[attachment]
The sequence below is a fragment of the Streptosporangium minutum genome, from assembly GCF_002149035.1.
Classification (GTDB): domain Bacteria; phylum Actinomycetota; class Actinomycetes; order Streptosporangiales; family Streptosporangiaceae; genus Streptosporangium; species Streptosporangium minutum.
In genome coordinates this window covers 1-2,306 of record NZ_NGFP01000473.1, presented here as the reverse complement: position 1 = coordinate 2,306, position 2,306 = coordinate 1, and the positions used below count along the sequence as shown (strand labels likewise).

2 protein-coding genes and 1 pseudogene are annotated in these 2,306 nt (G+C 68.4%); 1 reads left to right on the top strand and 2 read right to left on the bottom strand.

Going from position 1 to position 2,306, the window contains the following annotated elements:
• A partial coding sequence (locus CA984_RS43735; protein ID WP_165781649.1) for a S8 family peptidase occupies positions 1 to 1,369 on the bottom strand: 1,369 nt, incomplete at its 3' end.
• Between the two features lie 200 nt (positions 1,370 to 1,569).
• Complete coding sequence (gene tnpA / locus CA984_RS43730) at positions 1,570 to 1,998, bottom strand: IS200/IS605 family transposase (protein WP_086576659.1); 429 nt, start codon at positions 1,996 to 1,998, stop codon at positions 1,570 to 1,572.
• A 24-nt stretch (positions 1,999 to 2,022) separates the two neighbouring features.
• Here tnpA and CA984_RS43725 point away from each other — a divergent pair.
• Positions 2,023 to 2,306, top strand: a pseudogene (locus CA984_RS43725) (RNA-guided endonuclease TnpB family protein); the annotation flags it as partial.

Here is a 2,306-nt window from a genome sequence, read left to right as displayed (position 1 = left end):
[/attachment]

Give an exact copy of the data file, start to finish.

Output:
The sequence below is a fragment of the Streptosporangium minutum genome, from assembly GCF_002149035.1.
Classification (GTDB): domain Bacteria; phylum Actinomycetota; class Actinomycetes; order Streptosporangiales; family Streptosporangiaceae; genus Streptosporangium; species Streptosporangium minutum.
In genome coordinates this window covers 1-2,306 of record NZ_NGFP01000473.1, presented here as the reverse complement: position 1 = coordinate 2,306, position 2,306 = coordinate 1, and the positions used below count along the sequence as shown (strand labels likewise).

2 protein-coding genes and 1 pseudogene are annotated in these 2,306 nt (G+C 68.4%); 1 reads left to right on the top strand and 2 read right to left on the bottom strand.

Going from position 1 to position 2,306, the window contains the following annotated elements:
• A partial coding sequence (locus CA984_RS43735; protein ID WP_165781649.1) for a S8 family peptidase occupies positions 1 to 1,369 on the bottom strand: 1,369 nt, incomplete at its 3' end.
• Between the two features lie 200 nt (positions 1,370 to 1,569).
• Complete coding sequence (gene tnpA / locus CA984_RS43730) at positions 1,570 to 1,998, bottom strand: IS200/IS605 family transposase (protein WP_086576659.1); 429 nt, start codon at positions 1,996 to 1,998, stop codon at positions 1,570 to 1,572.
• A 24-nt stretch (positions 1,999 to 2,022) separates the two neighbouring features.
• Here tnpA and CA984_RS43725 point away from each other — a divergent pair.
• Positions 2,023 to 2,306, top strand: a pseudogene (locus CA984_RS43725) (RNA-guided endonuclease TnpB family protein); the annotation flags it as partial.

Here is a 2,306-nt window from a genome sequence, read left to right as displayed (position 1 = left end):